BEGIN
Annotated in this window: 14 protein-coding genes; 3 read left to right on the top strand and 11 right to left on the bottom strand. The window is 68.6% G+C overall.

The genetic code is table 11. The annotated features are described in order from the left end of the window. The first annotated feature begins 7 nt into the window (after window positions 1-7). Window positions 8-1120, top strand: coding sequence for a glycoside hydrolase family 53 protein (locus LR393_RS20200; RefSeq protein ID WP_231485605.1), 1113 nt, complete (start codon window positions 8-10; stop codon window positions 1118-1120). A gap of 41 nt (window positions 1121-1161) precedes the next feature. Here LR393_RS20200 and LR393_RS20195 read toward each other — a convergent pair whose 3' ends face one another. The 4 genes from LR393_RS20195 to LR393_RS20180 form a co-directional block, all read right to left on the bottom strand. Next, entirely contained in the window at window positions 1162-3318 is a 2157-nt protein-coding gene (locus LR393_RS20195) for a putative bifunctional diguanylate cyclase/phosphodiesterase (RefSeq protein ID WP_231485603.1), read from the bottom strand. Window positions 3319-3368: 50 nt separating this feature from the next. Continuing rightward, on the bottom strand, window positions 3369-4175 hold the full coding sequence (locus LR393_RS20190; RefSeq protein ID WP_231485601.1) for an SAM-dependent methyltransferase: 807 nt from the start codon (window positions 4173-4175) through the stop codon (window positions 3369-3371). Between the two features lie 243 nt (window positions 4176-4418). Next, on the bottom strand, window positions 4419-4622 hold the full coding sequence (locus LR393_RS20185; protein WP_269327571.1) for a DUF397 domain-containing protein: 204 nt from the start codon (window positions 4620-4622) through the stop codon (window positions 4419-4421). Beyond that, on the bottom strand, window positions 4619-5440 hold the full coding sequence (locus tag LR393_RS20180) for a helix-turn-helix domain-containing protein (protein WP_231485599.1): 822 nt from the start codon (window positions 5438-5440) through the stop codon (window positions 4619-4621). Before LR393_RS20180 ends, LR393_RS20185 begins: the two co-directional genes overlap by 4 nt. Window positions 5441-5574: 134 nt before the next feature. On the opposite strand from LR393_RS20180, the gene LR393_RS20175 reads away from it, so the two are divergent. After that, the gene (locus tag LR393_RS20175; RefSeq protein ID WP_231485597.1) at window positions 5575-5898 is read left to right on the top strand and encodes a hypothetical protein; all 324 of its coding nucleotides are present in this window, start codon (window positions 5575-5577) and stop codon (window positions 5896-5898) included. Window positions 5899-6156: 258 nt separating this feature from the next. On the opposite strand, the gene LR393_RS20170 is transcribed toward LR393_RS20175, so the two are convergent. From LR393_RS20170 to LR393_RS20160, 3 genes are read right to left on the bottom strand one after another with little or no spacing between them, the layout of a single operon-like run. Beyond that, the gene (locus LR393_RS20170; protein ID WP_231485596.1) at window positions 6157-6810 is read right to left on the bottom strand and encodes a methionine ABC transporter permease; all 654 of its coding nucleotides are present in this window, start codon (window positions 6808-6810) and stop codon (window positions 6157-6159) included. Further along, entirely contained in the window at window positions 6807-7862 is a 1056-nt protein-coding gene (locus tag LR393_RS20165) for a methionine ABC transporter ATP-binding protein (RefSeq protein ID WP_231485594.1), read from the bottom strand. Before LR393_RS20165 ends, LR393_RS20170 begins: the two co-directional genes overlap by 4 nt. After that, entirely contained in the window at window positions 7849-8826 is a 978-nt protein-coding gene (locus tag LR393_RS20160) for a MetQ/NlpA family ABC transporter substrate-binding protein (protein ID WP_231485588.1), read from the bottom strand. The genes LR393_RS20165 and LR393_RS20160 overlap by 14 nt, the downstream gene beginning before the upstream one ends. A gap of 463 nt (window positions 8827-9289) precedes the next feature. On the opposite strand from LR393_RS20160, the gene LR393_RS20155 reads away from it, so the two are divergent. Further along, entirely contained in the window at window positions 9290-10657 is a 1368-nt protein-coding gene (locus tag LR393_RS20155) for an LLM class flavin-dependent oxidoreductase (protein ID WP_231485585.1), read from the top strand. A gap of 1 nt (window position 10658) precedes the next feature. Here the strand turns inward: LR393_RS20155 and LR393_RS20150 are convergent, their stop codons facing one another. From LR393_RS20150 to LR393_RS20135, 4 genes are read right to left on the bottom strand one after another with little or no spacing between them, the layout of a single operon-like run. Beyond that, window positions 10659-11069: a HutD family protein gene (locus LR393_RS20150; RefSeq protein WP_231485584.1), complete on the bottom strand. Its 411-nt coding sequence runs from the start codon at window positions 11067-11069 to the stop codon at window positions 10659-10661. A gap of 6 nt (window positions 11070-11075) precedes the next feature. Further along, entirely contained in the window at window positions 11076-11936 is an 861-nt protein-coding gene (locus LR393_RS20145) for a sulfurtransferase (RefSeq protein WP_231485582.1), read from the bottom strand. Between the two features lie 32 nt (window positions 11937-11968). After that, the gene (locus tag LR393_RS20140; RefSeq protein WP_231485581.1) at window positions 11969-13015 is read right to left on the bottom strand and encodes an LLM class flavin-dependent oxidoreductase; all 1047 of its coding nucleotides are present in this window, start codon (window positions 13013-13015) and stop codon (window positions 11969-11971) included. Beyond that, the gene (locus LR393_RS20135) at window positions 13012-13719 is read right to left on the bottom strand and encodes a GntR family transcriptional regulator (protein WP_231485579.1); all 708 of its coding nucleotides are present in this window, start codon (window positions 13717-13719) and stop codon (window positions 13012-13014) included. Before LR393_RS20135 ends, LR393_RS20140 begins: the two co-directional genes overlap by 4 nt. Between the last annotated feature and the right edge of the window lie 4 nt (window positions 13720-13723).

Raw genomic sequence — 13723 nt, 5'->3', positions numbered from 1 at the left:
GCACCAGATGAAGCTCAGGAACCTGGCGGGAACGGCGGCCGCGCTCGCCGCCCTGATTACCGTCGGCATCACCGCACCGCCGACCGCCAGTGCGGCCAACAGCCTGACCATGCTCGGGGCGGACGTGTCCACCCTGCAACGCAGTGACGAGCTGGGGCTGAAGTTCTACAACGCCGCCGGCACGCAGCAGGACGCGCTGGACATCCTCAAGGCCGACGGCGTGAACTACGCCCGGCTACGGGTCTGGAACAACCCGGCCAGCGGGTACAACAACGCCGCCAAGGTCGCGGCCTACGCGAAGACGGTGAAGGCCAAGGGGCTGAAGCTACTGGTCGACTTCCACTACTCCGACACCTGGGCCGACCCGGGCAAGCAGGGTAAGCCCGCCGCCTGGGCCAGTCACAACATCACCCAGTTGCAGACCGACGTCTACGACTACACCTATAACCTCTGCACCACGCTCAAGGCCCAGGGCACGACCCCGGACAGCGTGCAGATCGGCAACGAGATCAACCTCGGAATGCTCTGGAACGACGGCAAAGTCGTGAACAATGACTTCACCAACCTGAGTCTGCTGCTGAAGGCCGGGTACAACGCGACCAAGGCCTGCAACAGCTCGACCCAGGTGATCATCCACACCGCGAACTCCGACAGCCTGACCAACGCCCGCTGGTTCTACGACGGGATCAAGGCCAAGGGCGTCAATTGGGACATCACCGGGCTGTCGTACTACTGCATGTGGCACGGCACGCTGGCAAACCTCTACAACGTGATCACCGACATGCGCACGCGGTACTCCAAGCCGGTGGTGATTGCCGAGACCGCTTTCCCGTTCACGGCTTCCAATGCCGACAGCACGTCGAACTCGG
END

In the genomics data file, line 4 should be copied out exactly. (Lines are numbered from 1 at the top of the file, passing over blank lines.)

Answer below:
GCACCAGATGAAGCTCAGGAACCTGGCGGGAACGGCGGCCGCGCTCGCCGCCCTGATTACCGTCGGCATCACCGCACCGCCGACCGCCAGTGCGGCCAACAGCCTGACCATGCTCGGGGCGGACGTGTCCACCCTGCAACGCAGTGACGAGCTGGGGCTGAAGTTCTACAACGCCGCCGGCACGCAGCAGGACGCGCTGGACATCCTCAAGGCCGACGGCGTGAACTACGCCCGGCTACGGGTCTGGAACAACCCGGCCAGCGGGTACAACAACGCCGCCAAGGTCGCGGCCTACGCGAAGACGGTGAAGGCCAAGGGGCTGAAGCTACTGGTCGACTTCCACTACTCCGACACCTGGGCCGACCCGGGCAAGCAGGGTAAGCCCGCCGCCTGGGCCAGTCACAACATCACCCAGTTGCAGACCGACGTCTACGACTACACCTATAACCTCTGCACCACGCTCAAGGCCCAGGGCACGACCCCGGACAGCGTGCAGATCGGCAACGAGATCAACCTCGGAATGCTCTGGAACGACGGCAAAGTCGTGAACAATGACTTCACCAACCTGAGTCTGCTGCTGAAGGCCGGGTACAACGCGACCAAGGCCTGCAACAGCTCGACCCAGGTGATCATCCACACCGCGAACTCCGACAGCCTGACCAACGCCCGCTGGTTCTACGACGGGATCAAGGCCAAGGGCGTCAATTGGGACATCACCGGGCTGTCGTACTACTGCATGTGGCACGGCACGCTGGCAAACCTCTACAACGTGATCACCGACATGCGCACGCGGTACTCCAAGCCGGTGGTGATTGCCGAGACCGCTTTCCCGTTCACGGCTTCCAATGCCGACAGCACGTCGAACTCGG